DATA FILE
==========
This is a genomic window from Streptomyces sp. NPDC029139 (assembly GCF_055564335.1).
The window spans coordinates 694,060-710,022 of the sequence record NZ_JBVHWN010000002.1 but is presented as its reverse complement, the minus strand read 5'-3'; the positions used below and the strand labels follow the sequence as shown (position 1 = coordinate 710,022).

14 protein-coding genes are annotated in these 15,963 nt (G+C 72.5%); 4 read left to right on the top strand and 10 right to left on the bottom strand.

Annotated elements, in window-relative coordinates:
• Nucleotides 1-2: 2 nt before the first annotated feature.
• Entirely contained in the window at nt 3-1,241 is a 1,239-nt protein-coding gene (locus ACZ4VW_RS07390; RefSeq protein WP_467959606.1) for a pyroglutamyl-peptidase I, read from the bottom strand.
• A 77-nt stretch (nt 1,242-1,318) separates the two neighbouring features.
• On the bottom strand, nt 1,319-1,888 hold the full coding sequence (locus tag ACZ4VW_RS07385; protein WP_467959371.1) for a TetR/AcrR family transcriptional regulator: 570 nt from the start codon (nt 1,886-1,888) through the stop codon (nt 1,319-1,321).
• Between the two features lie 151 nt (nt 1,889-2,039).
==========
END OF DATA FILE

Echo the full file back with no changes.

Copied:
This is a genomic window from Streptomyces sp. NPDC029139 (assembly GCF_055564335.1).
The window spans coordinates 694,060-710,022 of the sequence record NZ_JBVHWN010000002.1 but is presented as its reverse complement, the minus strand read 5'-3'; the positions used below and the strand labels follow the sequence as shown (position 1 = coordinate 710,022).

14 protein-coding genes are annotated in these 15,963 nt (G+C 72.5%); 4 read left to right on the top strand and 10 right to left on the bottom strand.

Annotated elements, in window-relative coordinates:
• Nucleotides 1-2: 2 nt before the first annotated feature.
• Entirely contained in the window at nt 3-1,241 is a 1,239-nt protein-coding gene (locus ACZ4VW_RS07390; RefSeq protein WP_467959606.1) for a pyroglutamyl-peptidase I, read from the bottom strand.
• A 77-nt stretch (nt 1,242-1,318) separates the two neighbouring features.
• On the bottom strand, nt 1,319-1,888 hold the full coding sequence (locus tag ACZ4VW_RS07385; protein WP_467959371.1) for a TetR/AcrR family transcriptional regulator: 570 nt from the start codon (nt 1,886-1,888) through the stop codon (nt 1,319-1,321).
• Between the two features lie 151 nt (nt 1,889-2,039).